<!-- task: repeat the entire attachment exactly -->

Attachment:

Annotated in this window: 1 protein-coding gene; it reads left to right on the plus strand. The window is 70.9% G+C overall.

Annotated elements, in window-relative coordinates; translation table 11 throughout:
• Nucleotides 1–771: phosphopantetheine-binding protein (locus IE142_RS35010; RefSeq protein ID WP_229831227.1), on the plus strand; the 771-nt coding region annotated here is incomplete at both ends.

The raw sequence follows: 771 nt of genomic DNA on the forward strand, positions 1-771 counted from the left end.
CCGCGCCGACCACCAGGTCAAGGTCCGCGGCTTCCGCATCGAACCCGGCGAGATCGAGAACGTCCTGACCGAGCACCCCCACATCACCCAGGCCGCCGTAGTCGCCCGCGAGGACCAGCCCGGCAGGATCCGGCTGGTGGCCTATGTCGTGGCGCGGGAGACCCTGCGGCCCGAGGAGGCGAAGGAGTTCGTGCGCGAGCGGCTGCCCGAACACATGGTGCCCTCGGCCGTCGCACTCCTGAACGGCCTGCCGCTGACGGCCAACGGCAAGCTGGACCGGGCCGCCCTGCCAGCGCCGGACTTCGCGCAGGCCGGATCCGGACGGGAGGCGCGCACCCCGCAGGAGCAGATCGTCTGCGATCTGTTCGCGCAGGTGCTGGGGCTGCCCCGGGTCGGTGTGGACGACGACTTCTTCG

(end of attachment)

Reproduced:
Annotated in this window: 1 protein-coding gene; it reads left to right on the plus strand. The window is 70.9% G+C overall.

Annotated elements, in window-relative coordinates; translation table 11 throughout:
• Nucleotides 1–771: phosphopantetheine-binding protein (locus IE142_RS35010; RefSeq protein ID WP_229831227.1), on the plus strand; the 771-nt coding region annotated here is incomplete at both ends.

The raw sequence follows: 771 nt of genomic DNA on the forward strand, positions 1-771 counted from the left end.
CCGCGCCGACCACCAGGTCAAGGTCCGCGGCTTCCGCATCGAACCCGGCGAGATCGAGAACGTCCTGACCGAGCACCCCCACATCACCCAGGCCGCCGTAGTCGCCCGCGAGGACCAGCCCGGCAGGATCCGGCTGGTGGCCTATGTCGTGGCGCGGGAGACCCTGCGGCCCGAGGAGGCGAAGGAGTTCGTGCGCGAGCGGCTGCCCGAACACATGGTGCCCTCGGCCGTCGCACTCCTGAACGGCCTGCCGCTGACGGCCAACGGCAAGCTGGACCGGGCCGCCCTGCCAGCGCCGGACTTCGCGCAGGCCGGATCCGGACGGGAGGCGCGCACCCCGCAGGAGCAGATCGTCTGCGATCTGTTCGCGCAGGTGCTGGGGCTGCCCCGGGTCGGTGTGGACGACGACTTCTTCG